Post-Mortem, Headless and Haunted

In the spirit of Halloween, here's an old post from Vincze Miklos of Cink and io9 featuring some memorable examples of Victorian-era post-mortem photography. If that's not enough, though a little less spooky, he also has a collection of headless pics and haunted castles.

The Strangest Tradition of the Victorian Era: Post-Mortem Photography

After the invention of daguerrotype, the memorializing habits of people have changed: they've chosen the cheap, higher quality photographs instead of expensive and not so lifelike paintings. Painting dead people was common for centuries, so it's no surprise that, in the Victorian Era, post-mortem photos also came into fashion. Here are some of the strangest ones.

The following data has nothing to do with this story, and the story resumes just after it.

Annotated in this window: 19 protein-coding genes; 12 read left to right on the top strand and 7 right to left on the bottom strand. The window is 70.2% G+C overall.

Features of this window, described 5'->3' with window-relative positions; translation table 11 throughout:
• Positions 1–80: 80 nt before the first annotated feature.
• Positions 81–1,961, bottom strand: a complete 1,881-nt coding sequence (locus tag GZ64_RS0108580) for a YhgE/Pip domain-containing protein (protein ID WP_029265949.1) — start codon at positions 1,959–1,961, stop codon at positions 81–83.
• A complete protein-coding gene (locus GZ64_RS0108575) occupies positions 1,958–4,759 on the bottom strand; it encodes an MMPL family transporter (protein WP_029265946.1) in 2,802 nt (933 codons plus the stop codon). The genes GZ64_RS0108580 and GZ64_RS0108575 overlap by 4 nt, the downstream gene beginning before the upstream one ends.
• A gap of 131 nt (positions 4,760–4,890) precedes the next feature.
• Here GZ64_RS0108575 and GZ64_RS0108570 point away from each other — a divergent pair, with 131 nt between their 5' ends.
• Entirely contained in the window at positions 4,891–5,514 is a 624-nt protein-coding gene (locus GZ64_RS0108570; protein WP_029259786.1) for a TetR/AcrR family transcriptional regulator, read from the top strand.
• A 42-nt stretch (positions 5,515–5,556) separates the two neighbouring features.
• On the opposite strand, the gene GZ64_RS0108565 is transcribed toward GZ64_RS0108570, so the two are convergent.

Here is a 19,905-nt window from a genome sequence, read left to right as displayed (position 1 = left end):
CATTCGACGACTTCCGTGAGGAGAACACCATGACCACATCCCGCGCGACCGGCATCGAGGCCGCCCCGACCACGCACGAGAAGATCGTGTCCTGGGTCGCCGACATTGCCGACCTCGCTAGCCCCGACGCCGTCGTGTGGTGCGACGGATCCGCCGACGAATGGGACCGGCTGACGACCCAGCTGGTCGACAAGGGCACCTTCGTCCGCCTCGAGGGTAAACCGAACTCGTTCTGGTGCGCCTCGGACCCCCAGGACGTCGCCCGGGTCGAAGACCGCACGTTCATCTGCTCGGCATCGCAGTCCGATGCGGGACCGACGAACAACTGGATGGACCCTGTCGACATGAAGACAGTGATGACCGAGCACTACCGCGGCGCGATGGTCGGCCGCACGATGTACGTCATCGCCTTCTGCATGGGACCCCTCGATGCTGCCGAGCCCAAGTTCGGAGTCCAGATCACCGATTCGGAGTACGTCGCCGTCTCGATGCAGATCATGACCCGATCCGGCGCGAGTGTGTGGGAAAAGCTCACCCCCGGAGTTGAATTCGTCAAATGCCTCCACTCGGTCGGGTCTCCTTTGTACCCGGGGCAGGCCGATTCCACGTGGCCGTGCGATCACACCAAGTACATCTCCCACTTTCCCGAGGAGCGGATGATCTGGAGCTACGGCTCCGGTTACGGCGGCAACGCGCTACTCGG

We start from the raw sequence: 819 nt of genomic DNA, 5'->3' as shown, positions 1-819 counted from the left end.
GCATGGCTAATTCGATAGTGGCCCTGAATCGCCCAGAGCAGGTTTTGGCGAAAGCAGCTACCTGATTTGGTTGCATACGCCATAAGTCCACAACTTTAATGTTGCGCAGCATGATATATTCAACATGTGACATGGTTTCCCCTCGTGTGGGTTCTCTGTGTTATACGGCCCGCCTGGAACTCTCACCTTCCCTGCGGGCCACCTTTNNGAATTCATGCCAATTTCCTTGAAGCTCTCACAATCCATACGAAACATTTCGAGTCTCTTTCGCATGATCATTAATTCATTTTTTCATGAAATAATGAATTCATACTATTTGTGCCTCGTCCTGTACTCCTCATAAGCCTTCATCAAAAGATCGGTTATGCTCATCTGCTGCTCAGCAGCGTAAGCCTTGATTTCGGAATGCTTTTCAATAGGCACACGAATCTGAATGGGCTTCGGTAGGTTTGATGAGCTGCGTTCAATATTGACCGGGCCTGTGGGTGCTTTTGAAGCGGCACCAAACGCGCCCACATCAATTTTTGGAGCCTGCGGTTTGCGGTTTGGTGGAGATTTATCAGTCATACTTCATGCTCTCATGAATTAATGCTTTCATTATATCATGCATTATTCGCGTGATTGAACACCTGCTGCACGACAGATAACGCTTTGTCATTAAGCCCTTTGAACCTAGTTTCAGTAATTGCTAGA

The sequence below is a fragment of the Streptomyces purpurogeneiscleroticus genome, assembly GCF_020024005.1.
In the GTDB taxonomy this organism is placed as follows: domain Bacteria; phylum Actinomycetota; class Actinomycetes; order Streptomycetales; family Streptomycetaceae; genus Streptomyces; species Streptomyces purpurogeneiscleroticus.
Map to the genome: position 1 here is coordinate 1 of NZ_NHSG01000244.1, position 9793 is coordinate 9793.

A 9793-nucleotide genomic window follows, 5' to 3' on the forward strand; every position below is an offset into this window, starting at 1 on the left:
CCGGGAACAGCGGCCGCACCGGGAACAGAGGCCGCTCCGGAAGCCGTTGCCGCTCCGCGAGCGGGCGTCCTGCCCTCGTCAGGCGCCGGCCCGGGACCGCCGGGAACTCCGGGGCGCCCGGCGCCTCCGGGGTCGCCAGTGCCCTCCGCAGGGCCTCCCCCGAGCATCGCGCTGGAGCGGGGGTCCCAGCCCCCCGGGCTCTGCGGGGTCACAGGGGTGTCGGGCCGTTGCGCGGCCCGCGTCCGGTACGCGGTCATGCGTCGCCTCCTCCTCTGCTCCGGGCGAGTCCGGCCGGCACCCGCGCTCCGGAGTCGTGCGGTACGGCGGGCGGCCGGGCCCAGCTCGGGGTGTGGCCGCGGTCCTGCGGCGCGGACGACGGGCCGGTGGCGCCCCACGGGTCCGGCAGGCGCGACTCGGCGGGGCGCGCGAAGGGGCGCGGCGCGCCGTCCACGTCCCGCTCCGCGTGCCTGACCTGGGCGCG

Infants and children

Because of the high childhood and infant mortality rate, this was a significant way to memorializing lost family members. In some cases, this was the only photograph that depicted the entire family together.

Family portraits

Serious illnesses (left: Down syndrome)

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Adults

King Ludwig II of Bavaria – the true Wagnerian hero.

The enbalmed body of John O'Connor, a recluse from Nebraska, two and a half years after his death (Feb. 1916):

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With coffin

But how do these bodies stand?

(via: Taringa, desveladoyaburrido, pbase, klyker, cvltnation, mourningportraits, cpanet, ucoz and listverse)

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